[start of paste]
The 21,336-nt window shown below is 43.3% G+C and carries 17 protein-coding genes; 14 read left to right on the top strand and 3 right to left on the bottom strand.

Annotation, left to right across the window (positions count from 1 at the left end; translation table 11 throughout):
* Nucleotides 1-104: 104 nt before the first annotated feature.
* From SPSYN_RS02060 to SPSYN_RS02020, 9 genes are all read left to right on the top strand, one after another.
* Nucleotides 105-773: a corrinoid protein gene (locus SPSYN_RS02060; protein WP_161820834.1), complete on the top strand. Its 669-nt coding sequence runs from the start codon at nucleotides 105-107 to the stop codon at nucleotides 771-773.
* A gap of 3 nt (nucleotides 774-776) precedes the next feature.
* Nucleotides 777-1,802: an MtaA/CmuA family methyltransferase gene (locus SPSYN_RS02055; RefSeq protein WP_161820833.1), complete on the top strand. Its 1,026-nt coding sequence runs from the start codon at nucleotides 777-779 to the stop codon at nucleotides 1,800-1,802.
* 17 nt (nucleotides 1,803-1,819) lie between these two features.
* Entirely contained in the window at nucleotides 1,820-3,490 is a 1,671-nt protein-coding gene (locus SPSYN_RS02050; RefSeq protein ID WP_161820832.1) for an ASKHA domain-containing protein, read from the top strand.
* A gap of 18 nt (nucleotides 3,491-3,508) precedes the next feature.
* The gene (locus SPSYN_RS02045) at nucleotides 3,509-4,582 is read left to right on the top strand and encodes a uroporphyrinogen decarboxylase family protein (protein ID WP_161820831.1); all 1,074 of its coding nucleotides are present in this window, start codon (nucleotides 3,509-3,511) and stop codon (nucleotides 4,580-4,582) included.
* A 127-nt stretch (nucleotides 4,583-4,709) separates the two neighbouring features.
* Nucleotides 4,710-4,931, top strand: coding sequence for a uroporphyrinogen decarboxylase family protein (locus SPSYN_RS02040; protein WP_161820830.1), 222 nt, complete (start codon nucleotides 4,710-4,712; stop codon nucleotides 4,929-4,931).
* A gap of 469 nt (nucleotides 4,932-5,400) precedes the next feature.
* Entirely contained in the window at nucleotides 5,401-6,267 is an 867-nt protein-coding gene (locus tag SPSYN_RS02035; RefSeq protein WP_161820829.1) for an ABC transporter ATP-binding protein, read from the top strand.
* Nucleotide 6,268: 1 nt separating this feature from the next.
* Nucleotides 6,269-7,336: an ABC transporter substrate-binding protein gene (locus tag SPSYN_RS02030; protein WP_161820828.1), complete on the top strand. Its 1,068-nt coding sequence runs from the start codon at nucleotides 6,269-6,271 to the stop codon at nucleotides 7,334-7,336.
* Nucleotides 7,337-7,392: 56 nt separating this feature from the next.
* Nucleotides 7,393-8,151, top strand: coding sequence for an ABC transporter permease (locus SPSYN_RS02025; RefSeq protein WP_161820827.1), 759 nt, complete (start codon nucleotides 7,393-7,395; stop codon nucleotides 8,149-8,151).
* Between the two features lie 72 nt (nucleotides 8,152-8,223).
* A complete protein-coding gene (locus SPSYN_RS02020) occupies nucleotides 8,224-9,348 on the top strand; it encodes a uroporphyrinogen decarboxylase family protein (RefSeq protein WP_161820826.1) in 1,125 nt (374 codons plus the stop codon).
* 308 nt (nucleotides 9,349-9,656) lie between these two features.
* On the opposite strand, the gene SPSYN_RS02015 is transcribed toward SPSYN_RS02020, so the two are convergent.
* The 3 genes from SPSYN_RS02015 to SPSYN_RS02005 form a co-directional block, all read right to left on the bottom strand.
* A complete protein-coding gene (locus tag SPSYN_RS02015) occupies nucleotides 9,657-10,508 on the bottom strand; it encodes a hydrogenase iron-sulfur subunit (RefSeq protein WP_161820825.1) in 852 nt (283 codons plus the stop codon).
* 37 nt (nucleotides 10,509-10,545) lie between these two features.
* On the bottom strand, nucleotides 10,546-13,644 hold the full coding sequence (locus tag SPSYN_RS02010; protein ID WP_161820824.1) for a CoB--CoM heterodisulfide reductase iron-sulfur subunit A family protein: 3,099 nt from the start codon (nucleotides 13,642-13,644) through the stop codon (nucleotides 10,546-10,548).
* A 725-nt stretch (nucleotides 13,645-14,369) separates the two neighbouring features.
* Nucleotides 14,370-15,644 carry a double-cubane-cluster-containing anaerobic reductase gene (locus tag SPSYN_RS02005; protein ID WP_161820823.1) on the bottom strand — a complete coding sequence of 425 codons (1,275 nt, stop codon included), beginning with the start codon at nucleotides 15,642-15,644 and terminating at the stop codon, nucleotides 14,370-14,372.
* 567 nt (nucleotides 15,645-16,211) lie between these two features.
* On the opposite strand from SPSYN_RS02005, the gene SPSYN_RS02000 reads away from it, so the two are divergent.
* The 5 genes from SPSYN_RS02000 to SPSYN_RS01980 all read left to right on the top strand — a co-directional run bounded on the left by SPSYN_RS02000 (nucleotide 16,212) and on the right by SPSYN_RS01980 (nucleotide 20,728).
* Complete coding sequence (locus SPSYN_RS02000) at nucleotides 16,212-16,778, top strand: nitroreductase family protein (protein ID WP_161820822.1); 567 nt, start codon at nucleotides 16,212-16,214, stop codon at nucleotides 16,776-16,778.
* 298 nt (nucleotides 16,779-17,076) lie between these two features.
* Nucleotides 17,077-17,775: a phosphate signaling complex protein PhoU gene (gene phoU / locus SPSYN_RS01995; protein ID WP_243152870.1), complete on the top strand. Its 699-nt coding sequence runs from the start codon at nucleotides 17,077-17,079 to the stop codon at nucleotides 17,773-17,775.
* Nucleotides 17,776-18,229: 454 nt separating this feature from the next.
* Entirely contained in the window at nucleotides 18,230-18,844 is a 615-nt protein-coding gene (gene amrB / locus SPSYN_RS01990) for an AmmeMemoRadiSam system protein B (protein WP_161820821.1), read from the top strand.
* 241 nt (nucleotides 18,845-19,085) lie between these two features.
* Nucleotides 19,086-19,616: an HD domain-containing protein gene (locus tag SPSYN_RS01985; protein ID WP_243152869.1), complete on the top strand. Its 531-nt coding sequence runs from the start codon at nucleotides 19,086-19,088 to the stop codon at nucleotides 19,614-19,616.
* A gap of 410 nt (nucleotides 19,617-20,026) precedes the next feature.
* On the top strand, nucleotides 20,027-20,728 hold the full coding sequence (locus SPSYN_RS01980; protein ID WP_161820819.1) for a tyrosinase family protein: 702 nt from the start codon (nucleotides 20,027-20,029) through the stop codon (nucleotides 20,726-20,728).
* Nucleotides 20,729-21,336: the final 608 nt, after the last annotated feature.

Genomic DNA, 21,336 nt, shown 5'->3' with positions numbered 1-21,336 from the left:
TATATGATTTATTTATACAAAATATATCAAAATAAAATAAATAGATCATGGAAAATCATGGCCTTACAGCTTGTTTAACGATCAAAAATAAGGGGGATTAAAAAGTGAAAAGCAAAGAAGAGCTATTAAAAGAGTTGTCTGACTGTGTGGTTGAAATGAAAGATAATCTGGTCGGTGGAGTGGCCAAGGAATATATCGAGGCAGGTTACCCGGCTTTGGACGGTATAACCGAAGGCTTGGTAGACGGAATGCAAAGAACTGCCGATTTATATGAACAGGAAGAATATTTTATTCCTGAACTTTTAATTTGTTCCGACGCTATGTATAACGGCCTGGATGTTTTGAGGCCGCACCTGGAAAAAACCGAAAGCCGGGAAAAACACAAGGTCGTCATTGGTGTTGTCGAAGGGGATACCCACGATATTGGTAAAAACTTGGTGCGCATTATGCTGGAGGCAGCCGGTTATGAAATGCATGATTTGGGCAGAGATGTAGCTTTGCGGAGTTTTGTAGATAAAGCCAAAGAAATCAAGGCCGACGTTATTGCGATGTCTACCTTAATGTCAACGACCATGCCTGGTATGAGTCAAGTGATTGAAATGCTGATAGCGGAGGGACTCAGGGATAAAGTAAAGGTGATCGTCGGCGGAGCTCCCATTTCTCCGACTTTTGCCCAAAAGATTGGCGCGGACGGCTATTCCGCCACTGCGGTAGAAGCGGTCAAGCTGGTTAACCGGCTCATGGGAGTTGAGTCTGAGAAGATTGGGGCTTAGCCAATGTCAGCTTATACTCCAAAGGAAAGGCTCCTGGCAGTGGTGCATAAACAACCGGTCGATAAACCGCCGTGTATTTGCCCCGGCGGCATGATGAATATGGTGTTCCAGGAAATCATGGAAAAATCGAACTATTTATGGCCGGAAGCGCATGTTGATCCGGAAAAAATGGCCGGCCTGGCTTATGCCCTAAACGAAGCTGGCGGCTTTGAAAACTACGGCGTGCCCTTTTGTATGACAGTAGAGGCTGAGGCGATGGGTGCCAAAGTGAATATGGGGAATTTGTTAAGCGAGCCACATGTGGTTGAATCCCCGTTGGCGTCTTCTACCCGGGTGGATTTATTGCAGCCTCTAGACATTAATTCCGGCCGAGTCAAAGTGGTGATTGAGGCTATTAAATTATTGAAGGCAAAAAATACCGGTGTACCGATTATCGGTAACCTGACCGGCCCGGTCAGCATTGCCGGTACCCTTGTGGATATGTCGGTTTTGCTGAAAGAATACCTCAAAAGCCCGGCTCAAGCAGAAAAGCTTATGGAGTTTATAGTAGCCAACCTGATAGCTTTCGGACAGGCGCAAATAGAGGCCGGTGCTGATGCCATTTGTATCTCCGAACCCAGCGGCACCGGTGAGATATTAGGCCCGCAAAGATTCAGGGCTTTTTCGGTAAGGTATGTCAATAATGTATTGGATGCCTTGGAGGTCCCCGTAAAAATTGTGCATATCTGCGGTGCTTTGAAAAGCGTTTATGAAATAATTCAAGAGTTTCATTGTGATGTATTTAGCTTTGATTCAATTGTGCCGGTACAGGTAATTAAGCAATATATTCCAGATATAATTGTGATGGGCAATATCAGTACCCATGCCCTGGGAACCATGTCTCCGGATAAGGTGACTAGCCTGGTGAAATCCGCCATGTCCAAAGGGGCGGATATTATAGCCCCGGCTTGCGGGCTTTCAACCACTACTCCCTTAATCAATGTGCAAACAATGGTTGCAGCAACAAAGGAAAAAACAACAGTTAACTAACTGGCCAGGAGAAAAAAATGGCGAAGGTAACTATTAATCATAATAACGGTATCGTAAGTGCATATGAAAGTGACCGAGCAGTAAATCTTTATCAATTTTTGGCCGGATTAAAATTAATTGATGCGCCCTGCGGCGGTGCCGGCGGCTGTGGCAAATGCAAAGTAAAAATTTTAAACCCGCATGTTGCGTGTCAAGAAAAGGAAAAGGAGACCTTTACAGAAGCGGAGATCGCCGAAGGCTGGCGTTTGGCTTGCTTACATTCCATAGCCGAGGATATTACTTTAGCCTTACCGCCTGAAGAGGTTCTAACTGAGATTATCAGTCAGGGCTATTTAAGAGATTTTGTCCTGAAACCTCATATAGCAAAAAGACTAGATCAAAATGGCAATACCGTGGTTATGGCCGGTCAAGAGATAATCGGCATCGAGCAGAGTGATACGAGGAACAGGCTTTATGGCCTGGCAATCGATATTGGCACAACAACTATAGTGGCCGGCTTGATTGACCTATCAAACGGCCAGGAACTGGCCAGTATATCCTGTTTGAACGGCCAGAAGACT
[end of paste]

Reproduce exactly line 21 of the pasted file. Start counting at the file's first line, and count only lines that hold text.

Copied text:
* A complete protein-coding gene (locus SPSYN_RS02020) occupies nucleotides 8,224-9,348 on the top strand; it encodes a uroporphyrinogen decarboxylase family protein (RefSeq protein WP_161820826.1) in 1,125 nt (374 codons plus the stop codon).